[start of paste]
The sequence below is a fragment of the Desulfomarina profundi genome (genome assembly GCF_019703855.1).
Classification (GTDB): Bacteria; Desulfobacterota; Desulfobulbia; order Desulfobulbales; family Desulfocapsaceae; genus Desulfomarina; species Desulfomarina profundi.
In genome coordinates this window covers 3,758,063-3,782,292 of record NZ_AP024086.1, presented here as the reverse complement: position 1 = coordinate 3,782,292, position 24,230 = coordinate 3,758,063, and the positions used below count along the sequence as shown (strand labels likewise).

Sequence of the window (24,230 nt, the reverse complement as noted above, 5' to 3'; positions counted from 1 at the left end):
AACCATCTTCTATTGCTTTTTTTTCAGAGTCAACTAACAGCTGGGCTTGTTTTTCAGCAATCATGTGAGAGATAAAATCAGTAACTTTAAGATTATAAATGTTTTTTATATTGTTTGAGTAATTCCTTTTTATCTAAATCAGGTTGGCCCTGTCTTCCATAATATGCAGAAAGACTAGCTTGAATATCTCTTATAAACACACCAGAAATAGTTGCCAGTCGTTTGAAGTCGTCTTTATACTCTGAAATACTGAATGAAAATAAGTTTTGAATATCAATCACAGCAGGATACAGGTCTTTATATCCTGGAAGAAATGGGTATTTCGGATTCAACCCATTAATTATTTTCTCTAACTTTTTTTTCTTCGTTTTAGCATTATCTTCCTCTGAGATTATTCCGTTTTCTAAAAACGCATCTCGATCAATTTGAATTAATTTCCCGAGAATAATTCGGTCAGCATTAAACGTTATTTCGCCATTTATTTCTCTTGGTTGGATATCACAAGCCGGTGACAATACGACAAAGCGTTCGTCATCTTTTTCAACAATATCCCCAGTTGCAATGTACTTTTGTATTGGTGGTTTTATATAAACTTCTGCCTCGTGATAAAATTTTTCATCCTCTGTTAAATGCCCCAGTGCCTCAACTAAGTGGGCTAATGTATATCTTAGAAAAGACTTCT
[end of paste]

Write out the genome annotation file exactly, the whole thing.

The sequence below is a fragment of the Desulfomarina profundi genome (genome assembly GCF_019703855.1).
Classification (GTDB): Bacteria; Desulfobacterota; Desulfobulbia; order Desulfobulbales; family Desulfocapsaceae; genus Desulfomarina; species Desulfomarina profundi.
In genome coordinates this window covers 3,758,063-3,782,292 of record NZ_AP024086.1, presented here as the reverse complement: position 1 = coordinate 3,782,292, position 24,230 = coordinate 3,758,063, and the positions used below count along the sequence as shown (strand labels likewise).

Sequence of the window (24,230 nt, the reverse complement as noted above, 5' to 3'; positions counted from 1 at the left end):
AACCATCTTCTATTGCTTTTTTTTCAGAGTCAACTAACAGCTGGGCTTGTTTTTCAGCAATCATGTGAGAGATAAAATCAGTAACTTTAAGATTATAAATGTTTTTTATATTGTTTGAGTAATTCCTTTTTATCTAAATCAGGTTGGCCCTGTCTTCCATAATATGCAGAAAGACTAGCTTGAATATCTCTTATAAACACACCAGAAATAGTTGCCAGTCGTTTGAAGTCGTCTTTATACTCTGAAATACTGAATGAAAATAAGTTTTGAATATCAATCACAGCAGGATACAGGTCTTTATATCCTGGAAGAAATGGGTATTTCGGATTCAACCCATTAATTATTTTCTCTAACTTTTTTTTCTTCGTTTTAGCATTATCTTCCTCTGAGATTATTCCGTTTTCTAAAAACGCATCTCGATCAATTTGAATTAATTTCCCGAGAATAATTCGGTCAGCATTAAACGTTATTTCGCCATTTATTTCTCTTGGTTGGATATCACAAGCCGGTGACAATACGACAAAGCGTTCGTCATCTTTTTCAACAATATCCCCAGTTGCAATGTACTTTTGTATTGGTGGTTTTATATAAACTTCTGCCTCGTGATAAAATTTTTCATCCTCTGTTAAATGCCCCAGTGCCTCAACTAAGTGGGCTAATGTATATCTTAGAAAAGACTTCT